November 30, 2016
|Top 10 Clinical Developments of 2016|
|1. Donald Trump||6. Return of the Antibodies|
|2. Switch Frenzy||7. Is an Unexpected Low HIV RNA Level Real?|
|3. 2-Drug ART||8. Dolutegravir and the Central Nervous System|
|4. Is HIV PrEP at a Tipping Point?||9. TAF in Hepatitis B|
|5. Start ART Now||10. New HIV infections in U.S. Are Down -- a Bit|
As described above, the integrase inhibitor dolutegravir (Tivicay, DTG) has proved to be a potent and durable antiretroviral agent. Initial reports of a high barrier to resistance, well beyond that seen with raltegravir (Isentress) and elvitegravir (Vitekta), have allowed it to be used where before only a boosted protease inhibitor would do. This year, however, there were rumblings, especially in Europe, that dolutegravir might also stand out by having some unsavory neuropsychiatric effects.
Retrospective cohort studies have their flaws and should be interpreted with caution. Reporting and channeling bias can over-call events, and the lack of standardization in the collection of data can miss important findings. In an initial response to concerns of CNS effects, the makers of dolutegravir conducted an analysis using adverse event reporting received during four industry-sponsored clinical trials that enrolled patients who were treatment-naïve and could be randomized to dolutegravir (SPRING-2, FLAMINGO, SINGLE, ARIA). Specifically, rates of psychiatric events including insomnia, nightmares/abnormal dreams, anxiety, depression and suicidality among those receiving this integrase inhibitor were compared across the various study arms. Together, these studies enrolled 2,634 participants, 1,315 of whom received dolutegravir. In general, the rates of each symptom were similar among those treated with dolutegravir and the comparator regimens. Interestingly, in the double-blind SINGLE trial, where the control arm included efavirenz (Sustiva, Stocrin), rates of most the psychiatric events (except for suicidality, which was very low in both arms), were much higher than those reported in the other studies included in the analysis. The investigators surmised that the inclusion of efavirenz and the double-blind design of SINGLE might explain this difference. However, it is also very plausible that the more careful assessments for neuropsychiatric events in this trial could also have revealed an issue that would be missed otherwise.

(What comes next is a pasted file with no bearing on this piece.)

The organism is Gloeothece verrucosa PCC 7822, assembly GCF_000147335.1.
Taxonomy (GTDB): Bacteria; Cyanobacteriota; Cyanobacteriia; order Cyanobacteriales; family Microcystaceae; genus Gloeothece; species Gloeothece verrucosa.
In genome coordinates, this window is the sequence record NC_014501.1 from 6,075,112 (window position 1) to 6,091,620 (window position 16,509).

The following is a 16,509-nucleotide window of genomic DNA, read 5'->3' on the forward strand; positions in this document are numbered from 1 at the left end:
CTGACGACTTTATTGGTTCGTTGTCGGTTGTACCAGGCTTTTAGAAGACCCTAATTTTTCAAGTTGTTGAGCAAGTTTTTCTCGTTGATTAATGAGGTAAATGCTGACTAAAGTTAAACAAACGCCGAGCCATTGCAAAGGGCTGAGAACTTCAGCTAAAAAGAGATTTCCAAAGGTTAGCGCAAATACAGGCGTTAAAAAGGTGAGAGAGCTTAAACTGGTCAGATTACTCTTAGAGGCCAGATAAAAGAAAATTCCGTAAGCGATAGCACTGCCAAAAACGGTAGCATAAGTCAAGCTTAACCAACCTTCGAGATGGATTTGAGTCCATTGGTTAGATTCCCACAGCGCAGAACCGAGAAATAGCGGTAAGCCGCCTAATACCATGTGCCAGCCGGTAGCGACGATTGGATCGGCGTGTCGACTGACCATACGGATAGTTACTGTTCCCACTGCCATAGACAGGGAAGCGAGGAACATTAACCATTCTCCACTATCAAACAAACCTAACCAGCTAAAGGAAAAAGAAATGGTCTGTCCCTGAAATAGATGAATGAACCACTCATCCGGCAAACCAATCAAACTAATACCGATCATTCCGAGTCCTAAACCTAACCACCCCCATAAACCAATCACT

Dolutegravir is an important and useful antiretroviral that is generally well tolerated. The recent reports of neuropsychiatric adverse events with integrase inhibitors, and dolutegravir in particular, may be a signal of an off-target effect of these medications. Given their key role in modern-day HIV therapy, this potential problem needs to be addressed head-on. Additional research to better understand if this is real and, if it is, why it happens and who is at greatest risk is necessary, particularly as we increasingly use this and other drugs of this class in older patients, who these preliminary studies indicate may be at heightened risk.
What are some other top clinical developments of 2016? Read more of Dr. Wohl's picks.
David Alain Wohl, M.D., is a professor in the Division of Infectious Diseases at the University of North Carolina at Chapel Hill, director of the North Carolina AIDS Training and Education Center and site leader of the University of North Carolina Chapel Hill AIDS Clinical Research Site.
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